Rabbit antibodies against phosphorylated p38 MAPK (T180/Y182), mouse anti-p38-MAPKα and rabbit anti-cleaved caspase-3 were purchased from Cell Signaling Technology. Goat anti-Scribble and mouse anti-Dlg1 (2D11) antibodies were obtained from Santa-Cruz Biotechnology. Rat anti-E-cadherin antibody (Zymed) and mouse anti-E-cadherin antibody (BD Biosciences) were used for immunofluorescence and western blotting, respectively. Mouse anti-β-catenin antibody was from BD Biosciences. Mouse anti-Llgl2 antibody was from Abnova. Mouse anti-glyceraldehyde-3-phosphate dehydrogenase (GAPDH) antibody was from Millipore. Mouse anti-active-Bax and mouse anti-tubulin antibodies were from Sigma-Aldrich. Mouse anti-active-Bak antibody was from Calbiochem. Mouse anti-gp135 antibody was kindly provided by George Ojakian (SUNY Downstate Medical Center, New York, NY). Rat anti-phosphorylated ASK antibody was a kind gift from Hidenori Ichijo (Tokyo University, Tokyo, Japan). Rabbit anti-GFP antibody was kindly provided by Mark Marsh (MRC, LMCB, London, UK). For immunofluorescence, anti-Scribble antibody was used at a dilution of 1:50, and all other primary antibodies were used at a dilution of 1:100. Alexa Fluor secondary antibodies (Invitrogen) were used at a dilution of 1:200. Alexa-Fluor-647-conjugated phalloidin (Invitrogen) was used at 1.5 μg/ml. For western blotting, anti-GAPDH antibody was used at 1:5000, and all other antibodies at 1:1000. Hoechst 33342 (Invitrogen) was used to visualize nuclei.
Cells were fluorescently labeled with a green CMFDA or red CMTPX dye (Invitrogen) according to manufacturer's instructions. Inhibitors were used at the following concentrations: JNK1,2,3 inhibitor SP600125 (Sigma-Aldrich), 5 μM; p38MAPK inhibitor SB202190 (Calbiochem), 10 μM; myosin II inhibitor (S)-(−)-blebbistatin (Toronto Research Chemicals), 30 μM; caspase inhibitor Z-VAD-FMK (Calbiochem), 100 μM. For immunofluorescence analyses, inhibitors were added 24 hours before fixation. For live-image analyses, inhibitors were added immediately before analyses and incubated for 40 hours.
MDCK cells were cultured as previously described (Dupre-Crochet et al., 2007). To establish MDCK cell lines that stably express Scribble shRNA in a tetracycline-inducible manner (MDCK-pTR Scribble shRNA cells), MDCK-pTR cells (Bialucha et al., 2007) were transfected with pSUPERIOR.neo+gfp Scribble shRNA using Metafectene Pro (Biontex), followed by selection in medium containing 5 μg/ml. blasticidin (Invitrogen) and 800 μg/ml. G418 (Calbiochem). To establish MDCK cell lines that stably express scramble shRNA in a tetracycline-inducible manner (MDCK-pTR scramble shRNA cells), MDCK-pTR cells were transfected with pSUPERIOR.neo+gfp scramble shRNA, followed by the same procedures as described above. To establish MDCK cell lines that stably expresses Scribble shRNA with human Scribble (human Scrib) or with human p38MAPKα dominant-negative (K53N) (p38DN) in a tetracycline-inducible manner (MDCK-pTR Scribble shRNA + human Scrib cells or + p38DN-GFP cells), MDCK-pTR Scribble shRNA cells were transfected with pcDNA4/TO/humanScrib or pcDNA4/TO/GFP-p38αK53N, followed by selection in medium containing 5 μg ml−1 blasticidin, 400 μg ml−1 zeocin (Invitrogen) and 800 μg ml−1 G418. MDCK-pTR scribble shRNA cells, MDCK-pTR scramble shRNA cells, MDCK-pTR Scribble shRNA + human Scrib cells and MDCK-pTR Scribble shRNA + p38DN-GFP cells were cultured in DMEM supplemented with 10% tetracycline-free fetal calf serum (PAA) and antibiotics. Where indicated, tetracycline was added at a final concentration of 10 μg ml−1. Western blotting was performed as described (Hogan et al., 2004). For supplementary material Fig. S3B, 1 μM staurosporine was added for 2–3 hours where indicated. To retain all dead cells, cells were scraped in culture medium and centrifuged.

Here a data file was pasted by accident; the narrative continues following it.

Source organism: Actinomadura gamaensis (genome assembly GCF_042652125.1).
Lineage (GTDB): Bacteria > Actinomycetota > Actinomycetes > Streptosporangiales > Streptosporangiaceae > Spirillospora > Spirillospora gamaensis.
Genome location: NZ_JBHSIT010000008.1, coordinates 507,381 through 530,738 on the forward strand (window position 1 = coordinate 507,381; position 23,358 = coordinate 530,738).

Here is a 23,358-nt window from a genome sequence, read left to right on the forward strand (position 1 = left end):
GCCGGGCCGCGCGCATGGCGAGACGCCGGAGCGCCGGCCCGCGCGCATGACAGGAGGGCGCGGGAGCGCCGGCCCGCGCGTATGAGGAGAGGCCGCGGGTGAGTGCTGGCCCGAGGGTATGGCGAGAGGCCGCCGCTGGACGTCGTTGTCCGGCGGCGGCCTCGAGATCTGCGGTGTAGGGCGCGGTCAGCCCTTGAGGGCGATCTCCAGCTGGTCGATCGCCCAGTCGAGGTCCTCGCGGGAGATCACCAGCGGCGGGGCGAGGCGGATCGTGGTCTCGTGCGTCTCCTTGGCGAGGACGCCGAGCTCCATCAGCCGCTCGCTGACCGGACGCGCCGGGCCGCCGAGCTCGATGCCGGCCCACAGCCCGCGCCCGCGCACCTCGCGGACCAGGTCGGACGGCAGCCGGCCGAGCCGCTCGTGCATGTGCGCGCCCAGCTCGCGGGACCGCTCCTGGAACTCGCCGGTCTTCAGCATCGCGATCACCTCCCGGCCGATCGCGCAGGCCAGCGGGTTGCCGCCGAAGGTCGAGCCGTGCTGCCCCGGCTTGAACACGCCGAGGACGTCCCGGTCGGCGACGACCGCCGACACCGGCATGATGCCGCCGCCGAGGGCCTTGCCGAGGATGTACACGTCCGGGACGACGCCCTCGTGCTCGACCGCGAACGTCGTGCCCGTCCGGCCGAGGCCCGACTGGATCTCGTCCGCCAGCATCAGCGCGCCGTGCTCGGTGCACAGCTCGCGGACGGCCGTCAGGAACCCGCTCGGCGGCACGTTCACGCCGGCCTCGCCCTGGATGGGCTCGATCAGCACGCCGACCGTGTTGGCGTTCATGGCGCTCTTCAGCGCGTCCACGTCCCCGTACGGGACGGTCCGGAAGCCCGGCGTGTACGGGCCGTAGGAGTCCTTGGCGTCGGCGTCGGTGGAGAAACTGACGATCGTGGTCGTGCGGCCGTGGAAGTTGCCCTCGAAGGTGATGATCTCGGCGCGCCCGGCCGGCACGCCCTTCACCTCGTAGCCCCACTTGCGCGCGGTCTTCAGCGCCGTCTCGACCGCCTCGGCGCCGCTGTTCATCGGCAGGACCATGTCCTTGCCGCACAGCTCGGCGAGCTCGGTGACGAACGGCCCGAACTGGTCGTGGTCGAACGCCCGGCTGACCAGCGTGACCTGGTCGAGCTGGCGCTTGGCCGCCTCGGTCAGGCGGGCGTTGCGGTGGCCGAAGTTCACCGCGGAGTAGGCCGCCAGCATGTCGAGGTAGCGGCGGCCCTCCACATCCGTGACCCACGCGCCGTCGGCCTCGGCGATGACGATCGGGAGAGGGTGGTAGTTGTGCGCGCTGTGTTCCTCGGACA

Time-lapse analyses and immunofluorescence